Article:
A Transatlantic Tunnel, Hurrah! Paperback – 28 Sep 2000
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"A genuine flavour of Verne... Very enjoyable."--M. John Harrison
"The novel's plot is complicated and immensely satisfying.... Mr Harrison skilfully inserts all the certainties and basic decencies of the Victorian novel into a revised contemporary setting.... It is a book which I can recommend with all my heart."--Auberon Waugh
"The More Technically Minded Gentlemen of the Reading Public will, I venture to say, find much that is Enjoyable and Most Humorous in "A Transatlantic Tunnel, Hurrah! "Hurrah! for the most redoubtable Mr Harrison--may his imagination Long Continue in such a Queer Vein as this." --"infinityplus"
A genuine flavour of Verne... Very enjoyable. "M. John Harrison"
The novel's plot is complicated and immensely satisfying.... Mr Harrison skilfully inserts all the certainties and basic decencies of the Victorian novel into a revised contemporary setting.... It is a book which I can recommend with all my heart. "Auberon Waugh"
The More Technically Minded Gentlemen of the Reading Public will, I venture to say, find much that is Enjoyable and Most Humorous in "A Transatlantic Tunnel, Hurrah! "Hurrah! for the most redoubtable Mr Harrison--may his imagination Long Continue in such a Queer Vein as this. "infinityplus"" --This text refers to an out of print or unavailable edition of this title.
About the Author
Harry Harrison (1925 -) Harry Harrison was born Henry Maxwell Dempsey in Connecticut, in 1925. He is the author of a number of much-loved series including the Stainless Steel Rat and Bill the Galactic Hero sequences and the Deathworld Trilogy. He is known as a passionate advocate of Esperanto, the most popular of the constructed international languages, which appears in many of his novels. He has been publishing novels for over half a century and is perhaps best known for his seminal novel of overpopulation, Make Room! Make Room!, which was adapted into the cult film Soylent Green. Harry Harrison lives in the Republic of Ireland.
Top Customer Reviews
Then again, you can easily zip through the book in a day, and nobody can complain about being bogged down by inessentials. Harrison's artistry allows him to translate us to his alternate universe with a few deft strokes. It is unfair to make comparisons with later novels such as Gibson and Sterling's "The Difference Engine", which give a more three-dimensional impression of Victorian society. (Anyway, "A Transatlantic Tunnel, Hurrah!" is set in 1973, although speech patterns and customs are Victorian).
Due to the book's consistent focus on the transatlantic tunnel project, the action is rather intermittent. This will not be a problem for anyone who enjoys descriptions of clever technology, though, as possibilities are opened up that have not been explored even in our world. Some of the ideas may seem questionable - for instance, the artificial islands in the Atlantic, with their hotels, shopping precincts and beaches, might not stand up well to the occasional "perfect storm".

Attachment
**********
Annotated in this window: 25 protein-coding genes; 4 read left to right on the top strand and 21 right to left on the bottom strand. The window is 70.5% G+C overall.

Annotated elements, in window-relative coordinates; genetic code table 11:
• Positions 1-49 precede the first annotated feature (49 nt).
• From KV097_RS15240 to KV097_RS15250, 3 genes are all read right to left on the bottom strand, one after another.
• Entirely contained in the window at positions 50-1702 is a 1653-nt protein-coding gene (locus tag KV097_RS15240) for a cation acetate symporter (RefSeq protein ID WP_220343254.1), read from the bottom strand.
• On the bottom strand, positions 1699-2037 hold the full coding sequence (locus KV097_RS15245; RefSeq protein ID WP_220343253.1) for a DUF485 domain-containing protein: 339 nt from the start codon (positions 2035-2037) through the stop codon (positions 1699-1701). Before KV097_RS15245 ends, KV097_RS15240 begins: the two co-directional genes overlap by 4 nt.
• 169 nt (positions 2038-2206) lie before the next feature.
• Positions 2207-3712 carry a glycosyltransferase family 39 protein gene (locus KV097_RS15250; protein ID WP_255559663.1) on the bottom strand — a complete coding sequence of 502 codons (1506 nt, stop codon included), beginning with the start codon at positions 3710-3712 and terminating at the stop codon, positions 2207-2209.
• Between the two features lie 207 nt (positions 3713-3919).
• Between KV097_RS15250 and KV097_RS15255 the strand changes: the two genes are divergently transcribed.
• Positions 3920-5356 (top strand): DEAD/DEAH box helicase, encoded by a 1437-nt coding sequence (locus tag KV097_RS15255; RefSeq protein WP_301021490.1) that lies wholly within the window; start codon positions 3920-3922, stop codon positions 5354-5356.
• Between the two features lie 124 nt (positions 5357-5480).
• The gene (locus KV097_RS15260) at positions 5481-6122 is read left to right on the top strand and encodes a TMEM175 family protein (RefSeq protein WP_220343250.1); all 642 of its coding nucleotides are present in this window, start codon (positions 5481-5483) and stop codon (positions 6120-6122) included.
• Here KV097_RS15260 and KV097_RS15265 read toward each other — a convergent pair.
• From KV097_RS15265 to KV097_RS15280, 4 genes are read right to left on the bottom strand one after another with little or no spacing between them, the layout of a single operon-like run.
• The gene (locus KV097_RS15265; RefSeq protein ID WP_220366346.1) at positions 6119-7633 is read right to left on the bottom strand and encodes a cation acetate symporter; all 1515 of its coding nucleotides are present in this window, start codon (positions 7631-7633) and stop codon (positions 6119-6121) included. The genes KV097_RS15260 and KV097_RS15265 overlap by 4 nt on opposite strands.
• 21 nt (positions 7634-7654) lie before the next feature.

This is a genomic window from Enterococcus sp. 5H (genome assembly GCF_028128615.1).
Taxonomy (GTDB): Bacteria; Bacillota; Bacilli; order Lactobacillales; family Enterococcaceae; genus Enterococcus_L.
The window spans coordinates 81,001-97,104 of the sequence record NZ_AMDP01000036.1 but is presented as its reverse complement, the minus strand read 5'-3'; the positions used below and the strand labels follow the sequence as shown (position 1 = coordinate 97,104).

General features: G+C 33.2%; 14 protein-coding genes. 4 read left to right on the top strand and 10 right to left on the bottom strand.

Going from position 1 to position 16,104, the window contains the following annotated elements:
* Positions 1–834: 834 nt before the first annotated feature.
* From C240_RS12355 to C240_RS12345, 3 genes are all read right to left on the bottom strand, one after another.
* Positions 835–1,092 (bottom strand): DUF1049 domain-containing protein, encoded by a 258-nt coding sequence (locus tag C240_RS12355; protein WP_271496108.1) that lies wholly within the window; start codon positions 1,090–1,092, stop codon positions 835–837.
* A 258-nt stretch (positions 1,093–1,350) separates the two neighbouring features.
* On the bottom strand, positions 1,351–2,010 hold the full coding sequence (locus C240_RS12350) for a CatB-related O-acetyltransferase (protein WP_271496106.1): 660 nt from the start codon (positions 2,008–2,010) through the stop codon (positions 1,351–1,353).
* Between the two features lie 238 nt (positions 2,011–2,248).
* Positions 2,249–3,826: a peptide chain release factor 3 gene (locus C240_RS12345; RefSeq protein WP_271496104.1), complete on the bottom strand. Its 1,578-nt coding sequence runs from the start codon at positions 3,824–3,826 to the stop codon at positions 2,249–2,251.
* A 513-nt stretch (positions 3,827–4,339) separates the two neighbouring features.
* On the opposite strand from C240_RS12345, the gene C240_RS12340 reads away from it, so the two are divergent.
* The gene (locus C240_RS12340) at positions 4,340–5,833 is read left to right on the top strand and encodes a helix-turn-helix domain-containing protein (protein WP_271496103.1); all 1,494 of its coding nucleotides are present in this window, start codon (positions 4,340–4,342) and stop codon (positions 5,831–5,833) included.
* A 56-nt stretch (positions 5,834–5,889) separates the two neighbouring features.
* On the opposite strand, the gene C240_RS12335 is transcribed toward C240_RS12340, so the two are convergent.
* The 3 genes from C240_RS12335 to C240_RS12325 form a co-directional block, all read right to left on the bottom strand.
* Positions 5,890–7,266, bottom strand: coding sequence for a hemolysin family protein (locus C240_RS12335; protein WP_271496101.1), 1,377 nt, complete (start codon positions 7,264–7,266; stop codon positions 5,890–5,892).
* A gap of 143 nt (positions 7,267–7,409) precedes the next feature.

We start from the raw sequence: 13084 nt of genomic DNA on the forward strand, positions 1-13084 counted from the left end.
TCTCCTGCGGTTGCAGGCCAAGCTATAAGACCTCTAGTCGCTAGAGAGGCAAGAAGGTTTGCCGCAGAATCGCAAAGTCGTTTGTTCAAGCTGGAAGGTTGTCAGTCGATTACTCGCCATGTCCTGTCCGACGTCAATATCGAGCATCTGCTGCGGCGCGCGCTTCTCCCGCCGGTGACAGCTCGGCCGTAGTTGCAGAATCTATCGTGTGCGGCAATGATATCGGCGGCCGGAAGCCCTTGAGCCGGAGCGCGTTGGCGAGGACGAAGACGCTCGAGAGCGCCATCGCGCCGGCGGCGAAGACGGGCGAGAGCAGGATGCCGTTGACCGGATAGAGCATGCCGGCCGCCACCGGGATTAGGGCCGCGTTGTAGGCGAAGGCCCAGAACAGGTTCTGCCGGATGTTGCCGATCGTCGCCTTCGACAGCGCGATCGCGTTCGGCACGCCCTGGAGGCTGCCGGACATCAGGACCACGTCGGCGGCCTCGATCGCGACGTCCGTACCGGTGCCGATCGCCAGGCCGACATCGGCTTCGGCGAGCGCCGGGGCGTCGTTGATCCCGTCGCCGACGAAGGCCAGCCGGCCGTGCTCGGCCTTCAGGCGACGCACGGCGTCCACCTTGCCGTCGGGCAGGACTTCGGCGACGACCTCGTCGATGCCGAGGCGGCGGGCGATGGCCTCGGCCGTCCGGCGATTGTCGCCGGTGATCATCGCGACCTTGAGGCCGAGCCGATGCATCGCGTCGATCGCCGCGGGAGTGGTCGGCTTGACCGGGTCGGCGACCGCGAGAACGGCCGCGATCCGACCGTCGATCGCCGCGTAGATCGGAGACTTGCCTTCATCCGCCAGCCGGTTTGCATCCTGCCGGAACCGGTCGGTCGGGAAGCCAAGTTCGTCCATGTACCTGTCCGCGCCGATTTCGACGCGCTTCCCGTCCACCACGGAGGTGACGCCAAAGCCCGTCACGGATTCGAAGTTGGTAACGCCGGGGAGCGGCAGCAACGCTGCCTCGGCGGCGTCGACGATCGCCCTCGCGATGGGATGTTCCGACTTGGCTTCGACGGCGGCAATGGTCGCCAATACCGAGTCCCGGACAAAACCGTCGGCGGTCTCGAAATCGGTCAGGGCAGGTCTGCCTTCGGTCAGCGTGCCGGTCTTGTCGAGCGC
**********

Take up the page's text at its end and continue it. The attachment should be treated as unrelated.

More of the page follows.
All in all, though, a most enjoyable romp and a big contrast to run-of-the-mill "space opera" science fiction. The introduction by Auberon Waugh and cameo appearances of Messrs Aldiss, Amis and Dick Tracy are a bonus.
I had assumed, from its title, that this was to be another light and fluffy comic romp a-la 'Starsmashers of the Galaxy Rangers' and the innumerable 'Stainless Steel Rat' books. No harm in that, but did I really want to read another flippant comedy?
Thankfully, I did get around to reading it eventually and discovered my error. Yes, there are flashes of humour, but they are incidental to the story and not the whole point of it. Instead, Harrison gives us a wonderful alternate history adventure, set in a world evocative of a Victorian age caught up in the early industrial revolution. Yes, as the cover suggests, it is reminiscent of the writing of Jules Verne and even of Conan Doyle's Professor Challenger stories. The main protagonist, Captain Augustine Washington, has the determination, charisma and sense of honour you would expect in such a central character.
'Gus' Washington is a descendant of the traitorous George Washington, executed for leading the failed rebellion, and America remains a British colony. Driven by the need to redeem his family name, Gus has excelled throughout his education and early career, becoming a celebrated engineer. His employers' British board now charge him with taking control of the financially troubled American end of the greatest engineering project the world has yet seen - the building of an under-sea tunnel linking Britain to America.
This puts him in direct opposition to his former mentor, the man who first conceived the tunnel:Isambard Brassy-Brunel. Brunel also happens to be the father of the woman Gus loves.Read more ›
Most Recent Customer Reviews
I read "A Transatlantic Tunnel, Hurrah!" in response to the death of Harry Harrison last week. HH wrote mainly two types of novels, funny ones like "The Stainless Steel Rat/Jim di... Read morePublished on 24 Aug. 2012 by MaskedMarauder